Relentless inflation and a sharp decline in stocks aren’t slowing down demand for luxury footwear — at least not yet.
Now more than ever, American consumers are shedding their casual footwear and apparel and opting for dressier models, as more people return to the office and to special occasions. In fact, retail sales tracker The NPD Group reported in June that athletic footwear sales for January through March declined 8.2% compared with the same period in 2021
This market shift can also be seen in earnings reports from some of luxury’s top companies. During its fiscal fourth-quarter conference call in June, Capri Holdings Ltd., which owns Michael Kors, Jimmy Choo and Versace, reported a sales increase for dress footwear across all three of its brands. CEO John Idol said on the call that Versace saw growth of over 100% in its luxury fashion footwear category, as consumers responded positively to dress styles featuring the brand’s Greca and Medusa motifs.
Similarly, at Jimmy Choo, Idol noted that “glamour styles performed well, reflecting the continued success in dress footwear sales, driven by a return to office and social activities. We were also pleased that bridal sales were more than double from the prior year, as this is often the first touch point to the brand.”
Overall, retail sales remain well above last year’s levels. The U.S. Census Bureau reported in June that retail and food service sales in May 2022 totaled $672.9 billion, marking a 8.1% leap from May 2021. This spike in sales comes as inflation in the U.S. is at an all-time high. According to the Bureau of Labor Statistics, consumer prices were up 8.6% in May compared with a year ago, representing the largest 12-month increase since the period ending December 1981. At the same time, the stock market had its worst first half since 1970, with the S&P down 21% from its record high in January.
Footwear prices grew 4.5% in May compared to last year, according to the Footwear Distributors and Retailers of America (FDRA). This increase, while the slowest in six months, still represents a faster growth rate than usual. FDRA predicts that shoe prices in 2022 could likely rise at the fastest rate in decades. Men’s footwear was up 2.8%, women’s was up 5.6% and kids’ was up 5%. Footwear prices are up 6.1% year-to-date compared with the first four months of 2021.
But Robert Burke, chairman and CEO of New York-based fashion and retail consulting firm Robert Burke Associates, told FN that demand for luxury goods has not seen any slowdown due to inflation. “There’s a general attitude among luxury consumers, and even some aspirational ones, that they want to enjoy life, whether that be through buying luxury goods, traveling to luxury destinations or just living their life — because there was a repressed ability to do that during COVID,” Burke said. “So there’s a little bit of the roaring ’20s that’s coming back.”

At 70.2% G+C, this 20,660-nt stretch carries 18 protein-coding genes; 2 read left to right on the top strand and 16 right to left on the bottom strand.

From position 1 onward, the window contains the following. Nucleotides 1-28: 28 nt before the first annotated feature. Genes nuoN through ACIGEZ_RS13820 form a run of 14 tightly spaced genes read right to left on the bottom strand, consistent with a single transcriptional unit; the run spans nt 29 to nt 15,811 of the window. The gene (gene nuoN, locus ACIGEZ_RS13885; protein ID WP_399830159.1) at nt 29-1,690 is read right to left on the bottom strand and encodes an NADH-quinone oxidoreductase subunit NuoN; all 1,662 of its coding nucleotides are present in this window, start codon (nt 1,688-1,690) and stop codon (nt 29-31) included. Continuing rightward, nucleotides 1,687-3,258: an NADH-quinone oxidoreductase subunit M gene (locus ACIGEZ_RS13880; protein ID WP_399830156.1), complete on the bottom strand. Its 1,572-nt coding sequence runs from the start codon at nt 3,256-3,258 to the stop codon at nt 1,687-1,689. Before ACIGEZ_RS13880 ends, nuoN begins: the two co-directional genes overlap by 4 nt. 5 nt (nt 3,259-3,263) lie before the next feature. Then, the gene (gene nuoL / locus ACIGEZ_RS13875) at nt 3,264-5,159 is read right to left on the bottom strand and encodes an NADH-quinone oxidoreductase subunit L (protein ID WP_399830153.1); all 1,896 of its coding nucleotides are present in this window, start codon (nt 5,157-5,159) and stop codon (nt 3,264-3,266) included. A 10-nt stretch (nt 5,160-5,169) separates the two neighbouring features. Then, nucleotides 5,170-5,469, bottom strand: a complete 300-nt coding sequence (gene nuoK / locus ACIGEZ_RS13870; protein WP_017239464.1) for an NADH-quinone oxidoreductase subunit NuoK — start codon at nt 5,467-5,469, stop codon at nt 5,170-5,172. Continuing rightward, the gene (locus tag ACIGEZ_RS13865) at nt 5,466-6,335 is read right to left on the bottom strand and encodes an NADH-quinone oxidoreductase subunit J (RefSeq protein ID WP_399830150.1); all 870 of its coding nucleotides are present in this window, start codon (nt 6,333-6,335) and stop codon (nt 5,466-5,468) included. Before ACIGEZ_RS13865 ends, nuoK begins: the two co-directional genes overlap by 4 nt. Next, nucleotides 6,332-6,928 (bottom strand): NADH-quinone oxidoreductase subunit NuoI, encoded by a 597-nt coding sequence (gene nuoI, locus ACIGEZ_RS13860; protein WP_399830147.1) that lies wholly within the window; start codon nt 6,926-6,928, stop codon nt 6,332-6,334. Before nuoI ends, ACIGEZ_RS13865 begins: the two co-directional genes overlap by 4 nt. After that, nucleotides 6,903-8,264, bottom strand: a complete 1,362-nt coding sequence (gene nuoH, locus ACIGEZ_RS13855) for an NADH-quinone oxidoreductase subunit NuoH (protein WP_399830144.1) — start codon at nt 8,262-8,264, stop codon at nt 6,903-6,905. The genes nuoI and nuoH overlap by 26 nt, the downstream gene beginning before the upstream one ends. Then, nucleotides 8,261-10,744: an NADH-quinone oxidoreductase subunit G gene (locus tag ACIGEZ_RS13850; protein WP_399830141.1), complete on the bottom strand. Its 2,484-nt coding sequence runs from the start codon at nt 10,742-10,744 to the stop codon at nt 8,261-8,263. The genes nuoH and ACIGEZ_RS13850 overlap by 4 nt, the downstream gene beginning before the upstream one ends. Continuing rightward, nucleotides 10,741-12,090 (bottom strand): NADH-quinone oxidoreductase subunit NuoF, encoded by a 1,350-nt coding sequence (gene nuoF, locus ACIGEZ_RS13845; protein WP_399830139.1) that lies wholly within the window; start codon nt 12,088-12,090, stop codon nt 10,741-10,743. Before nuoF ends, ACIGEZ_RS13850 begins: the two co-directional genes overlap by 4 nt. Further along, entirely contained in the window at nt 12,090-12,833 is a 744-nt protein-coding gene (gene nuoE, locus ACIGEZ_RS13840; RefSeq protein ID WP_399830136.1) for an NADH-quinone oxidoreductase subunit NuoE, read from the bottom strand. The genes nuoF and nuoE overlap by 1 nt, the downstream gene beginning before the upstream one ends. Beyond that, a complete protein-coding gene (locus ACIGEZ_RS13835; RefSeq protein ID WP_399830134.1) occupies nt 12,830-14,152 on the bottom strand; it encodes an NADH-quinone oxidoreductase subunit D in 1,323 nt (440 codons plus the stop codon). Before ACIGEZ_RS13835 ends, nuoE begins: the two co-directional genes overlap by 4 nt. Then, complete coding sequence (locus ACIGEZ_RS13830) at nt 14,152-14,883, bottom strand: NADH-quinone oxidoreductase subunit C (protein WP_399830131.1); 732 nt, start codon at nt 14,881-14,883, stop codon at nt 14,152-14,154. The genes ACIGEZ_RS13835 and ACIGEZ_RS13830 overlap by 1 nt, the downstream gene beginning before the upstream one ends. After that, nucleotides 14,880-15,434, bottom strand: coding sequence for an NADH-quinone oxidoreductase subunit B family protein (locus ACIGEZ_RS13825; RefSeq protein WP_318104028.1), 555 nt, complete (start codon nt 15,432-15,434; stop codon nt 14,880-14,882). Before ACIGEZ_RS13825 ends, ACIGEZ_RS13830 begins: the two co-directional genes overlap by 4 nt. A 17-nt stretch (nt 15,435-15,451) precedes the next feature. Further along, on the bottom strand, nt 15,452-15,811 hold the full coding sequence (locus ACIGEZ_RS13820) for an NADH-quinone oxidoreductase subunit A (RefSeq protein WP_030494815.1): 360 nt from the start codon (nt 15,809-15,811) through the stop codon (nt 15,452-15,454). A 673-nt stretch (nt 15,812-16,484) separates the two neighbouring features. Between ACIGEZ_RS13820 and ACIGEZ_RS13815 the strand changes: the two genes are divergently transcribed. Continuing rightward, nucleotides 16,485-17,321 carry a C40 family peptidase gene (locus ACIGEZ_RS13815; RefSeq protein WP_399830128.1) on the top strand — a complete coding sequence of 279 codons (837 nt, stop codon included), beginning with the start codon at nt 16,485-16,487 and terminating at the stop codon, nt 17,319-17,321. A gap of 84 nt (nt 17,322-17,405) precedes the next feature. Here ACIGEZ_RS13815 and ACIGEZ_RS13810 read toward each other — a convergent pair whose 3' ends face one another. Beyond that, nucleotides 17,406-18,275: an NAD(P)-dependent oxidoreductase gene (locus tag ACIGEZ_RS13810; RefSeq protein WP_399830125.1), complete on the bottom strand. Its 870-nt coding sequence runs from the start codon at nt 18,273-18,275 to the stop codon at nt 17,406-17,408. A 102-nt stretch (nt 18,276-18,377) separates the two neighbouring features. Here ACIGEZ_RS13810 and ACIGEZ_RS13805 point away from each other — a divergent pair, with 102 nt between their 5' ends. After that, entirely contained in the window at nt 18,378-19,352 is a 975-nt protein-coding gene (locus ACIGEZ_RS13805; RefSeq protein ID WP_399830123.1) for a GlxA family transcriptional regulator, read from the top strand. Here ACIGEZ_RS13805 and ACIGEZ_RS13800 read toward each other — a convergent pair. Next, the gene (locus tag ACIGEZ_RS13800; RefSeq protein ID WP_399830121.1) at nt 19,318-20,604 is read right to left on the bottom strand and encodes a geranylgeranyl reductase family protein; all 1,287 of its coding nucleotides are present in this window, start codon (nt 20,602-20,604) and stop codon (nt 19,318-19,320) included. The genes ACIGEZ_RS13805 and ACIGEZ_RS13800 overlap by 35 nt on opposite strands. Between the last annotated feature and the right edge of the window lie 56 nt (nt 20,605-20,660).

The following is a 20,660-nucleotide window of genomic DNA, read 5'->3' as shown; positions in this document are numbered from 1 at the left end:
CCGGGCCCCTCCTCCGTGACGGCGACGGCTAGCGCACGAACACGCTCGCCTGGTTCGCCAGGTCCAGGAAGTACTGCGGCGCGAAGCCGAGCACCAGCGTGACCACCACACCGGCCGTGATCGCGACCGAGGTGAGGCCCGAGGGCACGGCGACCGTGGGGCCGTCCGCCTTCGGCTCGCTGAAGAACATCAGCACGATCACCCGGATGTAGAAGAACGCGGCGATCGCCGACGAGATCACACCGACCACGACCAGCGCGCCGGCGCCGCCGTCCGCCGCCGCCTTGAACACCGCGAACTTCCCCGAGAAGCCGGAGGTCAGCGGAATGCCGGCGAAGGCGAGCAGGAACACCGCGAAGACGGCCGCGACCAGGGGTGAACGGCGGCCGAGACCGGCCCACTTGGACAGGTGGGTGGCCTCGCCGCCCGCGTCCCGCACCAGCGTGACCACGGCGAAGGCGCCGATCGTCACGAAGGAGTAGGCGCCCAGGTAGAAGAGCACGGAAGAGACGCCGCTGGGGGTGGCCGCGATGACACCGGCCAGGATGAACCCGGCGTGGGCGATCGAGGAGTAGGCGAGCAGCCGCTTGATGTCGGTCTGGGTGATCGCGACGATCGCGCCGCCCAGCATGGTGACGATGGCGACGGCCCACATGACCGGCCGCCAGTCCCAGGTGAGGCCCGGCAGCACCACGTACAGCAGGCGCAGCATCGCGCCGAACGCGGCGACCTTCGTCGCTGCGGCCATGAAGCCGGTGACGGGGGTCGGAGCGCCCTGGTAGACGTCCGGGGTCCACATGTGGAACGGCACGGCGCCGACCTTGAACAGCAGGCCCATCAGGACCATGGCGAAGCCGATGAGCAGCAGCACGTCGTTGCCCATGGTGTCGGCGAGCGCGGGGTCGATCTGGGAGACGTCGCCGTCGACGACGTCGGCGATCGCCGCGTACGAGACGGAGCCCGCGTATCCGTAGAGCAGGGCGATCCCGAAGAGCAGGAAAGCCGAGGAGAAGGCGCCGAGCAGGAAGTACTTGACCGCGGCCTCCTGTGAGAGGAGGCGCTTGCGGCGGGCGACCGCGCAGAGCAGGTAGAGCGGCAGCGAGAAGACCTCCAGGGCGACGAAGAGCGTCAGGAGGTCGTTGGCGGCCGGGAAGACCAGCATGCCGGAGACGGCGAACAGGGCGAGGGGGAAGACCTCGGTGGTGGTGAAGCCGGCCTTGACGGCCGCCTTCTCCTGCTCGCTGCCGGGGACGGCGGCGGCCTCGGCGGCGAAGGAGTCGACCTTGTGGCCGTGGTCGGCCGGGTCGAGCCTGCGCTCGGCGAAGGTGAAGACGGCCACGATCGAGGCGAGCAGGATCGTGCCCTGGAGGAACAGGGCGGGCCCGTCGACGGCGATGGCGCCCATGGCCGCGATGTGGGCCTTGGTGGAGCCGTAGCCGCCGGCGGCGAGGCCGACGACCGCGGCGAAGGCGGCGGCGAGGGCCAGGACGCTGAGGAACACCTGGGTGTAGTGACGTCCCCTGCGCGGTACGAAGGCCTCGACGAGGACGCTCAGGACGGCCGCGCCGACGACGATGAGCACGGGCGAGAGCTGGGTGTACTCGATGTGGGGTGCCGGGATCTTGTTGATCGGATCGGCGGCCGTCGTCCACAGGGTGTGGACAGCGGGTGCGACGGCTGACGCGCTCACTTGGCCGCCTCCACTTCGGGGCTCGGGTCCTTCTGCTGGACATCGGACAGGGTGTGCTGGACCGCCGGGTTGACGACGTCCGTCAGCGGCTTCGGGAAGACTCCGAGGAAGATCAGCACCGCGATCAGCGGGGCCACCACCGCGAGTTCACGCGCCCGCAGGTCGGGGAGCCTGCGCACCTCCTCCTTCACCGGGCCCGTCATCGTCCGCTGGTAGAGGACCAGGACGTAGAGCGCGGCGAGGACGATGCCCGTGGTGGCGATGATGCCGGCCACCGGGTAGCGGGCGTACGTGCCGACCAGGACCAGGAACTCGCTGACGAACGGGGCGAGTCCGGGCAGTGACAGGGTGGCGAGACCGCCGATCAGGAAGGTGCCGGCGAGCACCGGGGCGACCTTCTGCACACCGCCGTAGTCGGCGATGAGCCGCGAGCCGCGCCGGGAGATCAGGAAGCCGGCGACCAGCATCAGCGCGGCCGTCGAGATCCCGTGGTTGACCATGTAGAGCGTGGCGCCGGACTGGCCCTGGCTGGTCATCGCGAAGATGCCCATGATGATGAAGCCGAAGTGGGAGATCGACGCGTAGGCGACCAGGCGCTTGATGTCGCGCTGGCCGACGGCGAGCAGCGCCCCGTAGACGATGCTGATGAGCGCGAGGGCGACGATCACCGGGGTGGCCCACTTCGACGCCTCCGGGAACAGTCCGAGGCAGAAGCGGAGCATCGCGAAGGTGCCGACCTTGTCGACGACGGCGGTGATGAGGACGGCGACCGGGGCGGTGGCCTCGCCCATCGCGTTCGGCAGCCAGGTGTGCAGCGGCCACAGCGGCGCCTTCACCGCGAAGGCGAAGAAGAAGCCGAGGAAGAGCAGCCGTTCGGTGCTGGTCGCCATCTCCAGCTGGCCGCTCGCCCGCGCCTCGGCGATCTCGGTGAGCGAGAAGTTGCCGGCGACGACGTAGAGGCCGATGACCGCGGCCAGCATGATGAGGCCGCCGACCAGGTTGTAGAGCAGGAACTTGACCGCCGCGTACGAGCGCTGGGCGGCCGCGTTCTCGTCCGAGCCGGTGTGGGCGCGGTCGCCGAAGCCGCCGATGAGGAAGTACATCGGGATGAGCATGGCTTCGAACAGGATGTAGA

Liza Amlani, principal and co-founder of consulting firm Retail Strategy Group, predicted high-end spending will continue despite rising prices. “I would not expect any meaningful change in the demand for luxury footwear, apparel and accessories,” Amlani said. “In fact, luxury will most likely grow with more collaborations and expanded product assortments. … I doubt that the luxury consumer is too worried about gas prices, and in turn, won’t turn their nose up when they see the price tag of a Louboutin or an Adidas x Gucci collab.”
She noted that most luxury brands have already raised prices to reflect supply chain and raw material cost increases. “Now they can focus their efforts on meeting the customer how and where they want to shop. Bland and boring basics are just not going to cut it anymore,” she said.
Dana Swindler, CEO of Minneapolis-based luxury specialty store MartinPatrick3, told FN his customers are not showing any price sensitivity. “As a local specialty retailer, we are feeling great about the state of the luxury market,” Swindler said. “In fact, a new Four Seasons hotel just opened two blocks away from our store. And our neighborhood, the North Loop, is seeing lots of activity with tourists returning from New York, Chicago and L.A.”
For Swindler, concern still lies with the supply chain. His store, which also offers an interior design service, is grappling with 12-to-14-month delivery delays on furniture and other materials. “As for apparel and footwear, we are experiencing slow deliveries, but not a halt like we saw during peak COVID times,” he added.
But not everyone is experiencing the same good fortune. Designer Neil Rodgers, whose product retails from $350 to $895, told FN that he notices a direct correlation with how the stock market is performing and sales for that day. “A good day on the market generally means a lively day of sales,” Rodgers said. “In terms of the economy, we anticipate things will likely get worse before they get better.”